Youth is served:

Saturday's game offered an opportunity for many young players to receive significant playing time.

Among the most notable who saw action included freshmen Carlos Thompson, Martez Eastland and, of course, Marry. Eastland returned a kickoff 39 yards to the ULL 28, setting up an Ole Miss field goal as time expired in the second quarter.

Marry filled in for injured middle linebacker Jonathan Cornell for the first start of his career. He collected a team-leading 11 tackles.

"He can play ball, man," Shackelford said of Marry. "Cornell going down, he stepped in there and played lights out, in my opinion. He came in there and played good ball."

"It felt real good," Marry said. "A little nervous at first, but after the first play, that all went away."

Martez Eastland

Stanley made his first appearance since September, when he completed each of his two pass attempts for one yard in a 27-14 win at Tulane.

"A little bit," Stanley said when asked if he felt rusty. "There were some passes I should've completed, I feel like I'm good enough to complete. Just got to keep getting better."

For the game, Stanley, who opened the season as Ole Miss' starting quarterback, was 6 of 14 for 108 yards and no touchdowns or turnovers.

"Nathan Stanley did a good job coming in, handling the ball, the clock management," Nutt said. "I was proud of (the way) Nathan (played), for not playing all year."

'The year of the injury':

Masoli was headed towards another solid game before suffering a mild concussion in the second quarter of Saturday's game.

The senior quarterback was 5 of 8 for 72 yards and a touchdown before leaving the game. He also had three carries for 17 yards and another score. Masoli entered the game as one of only four players in the nation averaging at least 50 rushing yards and 180 passing yards.

Jeremiah Masoli

Masoli was hurt on his six-yard touchdown run.

"He's better right now, but you always worry about concussions," Nutt said. "They'll run those tests. They're so thorough now. We probably won't know on Jeremiah until Tuesday."

Jeff Scott and A.J. Hawkins were also injured in the win. Scott pulled a calf muscle in pregame warm-ups. Hawkins hurt his ankle, though the severity of the injury was unknown.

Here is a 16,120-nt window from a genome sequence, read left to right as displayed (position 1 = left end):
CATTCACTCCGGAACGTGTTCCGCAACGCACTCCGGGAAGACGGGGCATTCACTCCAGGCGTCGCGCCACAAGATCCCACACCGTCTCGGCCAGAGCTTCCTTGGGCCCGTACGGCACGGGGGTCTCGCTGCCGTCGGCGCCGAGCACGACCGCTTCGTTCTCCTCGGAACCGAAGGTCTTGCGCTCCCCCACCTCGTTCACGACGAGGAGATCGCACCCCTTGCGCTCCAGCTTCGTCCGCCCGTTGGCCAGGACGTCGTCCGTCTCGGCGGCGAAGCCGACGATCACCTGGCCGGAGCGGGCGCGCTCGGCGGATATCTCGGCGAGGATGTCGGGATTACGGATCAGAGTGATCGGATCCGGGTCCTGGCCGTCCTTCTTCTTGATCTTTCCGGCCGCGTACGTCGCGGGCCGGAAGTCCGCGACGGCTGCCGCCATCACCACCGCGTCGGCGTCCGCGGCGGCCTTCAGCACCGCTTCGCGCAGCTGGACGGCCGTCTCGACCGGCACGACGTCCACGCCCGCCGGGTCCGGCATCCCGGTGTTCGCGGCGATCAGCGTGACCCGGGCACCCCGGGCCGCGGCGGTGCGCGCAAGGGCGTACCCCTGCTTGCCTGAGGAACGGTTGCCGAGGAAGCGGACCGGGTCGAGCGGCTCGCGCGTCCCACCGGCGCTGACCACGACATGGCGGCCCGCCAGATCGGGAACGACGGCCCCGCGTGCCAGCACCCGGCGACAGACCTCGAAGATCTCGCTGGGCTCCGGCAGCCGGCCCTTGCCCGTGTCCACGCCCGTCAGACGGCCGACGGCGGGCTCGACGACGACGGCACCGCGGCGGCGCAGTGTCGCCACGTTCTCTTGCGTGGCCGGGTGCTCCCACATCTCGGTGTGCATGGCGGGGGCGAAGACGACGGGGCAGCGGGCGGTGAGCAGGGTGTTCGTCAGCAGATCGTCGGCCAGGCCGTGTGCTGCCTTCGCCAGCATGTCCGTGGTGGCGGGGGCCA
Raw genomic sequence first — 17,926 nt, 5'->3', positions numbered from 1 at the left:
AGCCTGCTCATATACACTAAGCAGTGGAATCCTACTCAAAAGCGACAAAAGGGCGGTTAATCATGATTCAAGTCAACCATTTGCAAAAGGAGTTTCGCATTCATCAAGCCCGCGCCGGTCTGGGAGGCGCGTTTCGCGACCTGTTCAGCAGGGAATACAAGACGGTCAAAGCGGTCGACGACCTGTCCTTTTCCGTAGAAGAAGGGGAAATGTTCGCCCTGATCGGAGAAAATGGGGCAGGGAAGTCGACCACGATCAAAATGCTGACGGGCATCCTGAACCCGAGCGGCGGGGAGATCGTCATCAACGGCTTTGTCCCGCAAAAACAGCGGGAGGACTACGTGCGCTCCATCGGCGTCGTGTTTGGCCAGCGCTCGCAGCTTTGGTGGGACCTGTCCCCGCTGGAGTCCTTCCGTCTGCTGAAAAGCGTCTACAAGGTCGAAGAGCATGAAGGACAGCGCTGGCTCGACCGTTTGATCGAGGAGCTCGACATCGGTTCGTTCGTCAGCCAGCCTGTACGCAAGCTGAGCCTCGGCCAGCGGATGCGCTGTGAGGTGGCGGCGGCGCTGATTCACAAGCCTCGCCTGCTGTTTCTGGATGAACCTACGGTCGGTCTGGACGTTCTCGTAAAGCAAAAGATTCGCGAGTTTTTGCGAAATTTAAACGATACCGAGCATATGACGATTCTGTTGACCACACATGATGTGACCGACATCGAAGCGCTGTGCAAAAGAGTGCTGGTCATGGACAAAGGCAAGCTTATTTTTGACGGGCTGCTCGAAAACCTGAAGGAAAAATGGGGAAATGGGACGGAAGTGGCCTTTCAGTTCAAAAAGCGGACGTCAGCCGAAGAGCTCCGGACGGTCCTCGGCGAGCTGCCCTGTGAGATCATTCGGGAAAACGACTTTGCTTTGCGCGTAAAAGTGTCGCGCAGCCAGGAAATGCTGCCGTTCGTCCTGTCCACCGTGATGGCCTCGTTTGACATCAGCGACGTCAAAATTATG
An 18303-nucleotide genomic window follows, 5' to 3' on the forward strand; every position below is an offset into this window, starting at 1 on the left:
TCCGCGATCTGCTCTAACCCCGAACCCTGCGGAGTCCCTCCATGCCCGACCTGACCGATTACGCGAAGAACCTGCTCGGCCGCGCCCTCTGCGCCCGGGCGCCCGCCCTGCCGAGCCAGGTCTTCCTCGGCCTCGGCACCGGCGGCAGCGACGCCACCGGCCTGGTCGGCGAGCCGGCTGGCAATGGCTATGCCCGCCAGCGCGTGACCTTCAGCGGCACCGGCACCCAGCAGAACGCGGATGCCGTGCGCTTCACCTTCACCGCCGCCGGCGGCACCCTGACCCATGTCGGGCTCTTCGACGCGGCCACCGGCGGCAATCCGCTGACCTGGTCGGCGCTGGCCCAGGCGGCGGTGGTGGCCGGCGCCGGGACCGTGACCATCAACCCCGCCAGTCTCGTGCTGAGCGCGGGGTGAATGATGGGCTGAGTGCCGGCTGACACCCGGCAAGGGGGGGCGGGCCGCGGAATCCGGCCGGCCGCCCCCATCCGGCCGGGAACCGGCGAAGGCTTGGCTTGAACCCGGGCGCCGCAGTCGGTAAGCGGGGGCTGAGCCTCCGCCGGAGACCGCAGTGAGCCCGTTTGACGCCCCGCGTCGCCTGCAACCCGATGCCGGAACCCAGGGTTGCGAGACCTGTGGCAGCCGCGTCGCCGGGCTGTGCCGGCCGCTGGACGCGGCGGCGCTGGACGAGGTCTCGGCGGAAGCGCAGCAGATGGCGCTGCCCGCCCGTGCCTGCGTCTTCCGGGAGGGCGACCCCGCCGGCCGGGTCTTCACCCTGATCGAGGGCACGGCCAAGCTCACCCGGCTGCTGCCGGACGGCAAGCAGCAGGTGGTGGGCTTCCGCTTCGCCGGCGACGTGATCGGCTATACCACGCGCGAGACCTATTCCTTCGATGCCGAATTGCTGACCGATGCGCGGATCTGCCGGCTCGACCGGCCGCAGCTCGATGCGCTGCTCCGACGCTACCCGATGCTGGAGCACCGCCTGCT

"The year of the injury," Nutt said.

A golden foot:

Rose accounted for almost half of Ole Miss' 43 points.

The sophomore kicker made all of his five field goal attempts, three of which of at least 25 yards. He was also perfect on his four point-after attempts. Rose's 19 points, which led all scorers, were the second-most for a kicker in a single game. The five field goals is also tied for the second-most field goals made in school history.

"They were all inside 30, 35 yards," Rose said. "It makes it a whole lot easier when I have Richie (Contartesi) holding the ball and Wesley (Phillips) snapping. I owe them a lot of credit."

Running game shines:

Both Brandon Bolden and Enrique Davis topped the century mark on the ground.

The pair combined for 252 rushing yards and two touchdowns. It marked the first time the Rebels had two runners rush for 100 yards in a game since Deuce McAllister and Joe Gunn both topped the century mark against Georgia in 1999.

"Just appreciate Coach Nutt giving us a chance to do that," Bolden said. "Me and Enrique kind of just came up with it and put the game on our shoulders. That's what we did."

Bolden paced the team with 136 yards on 18 carries. He also had four receptions, 80 yards and another score as the leading receiver. Davis had 19 carries for 116 yards.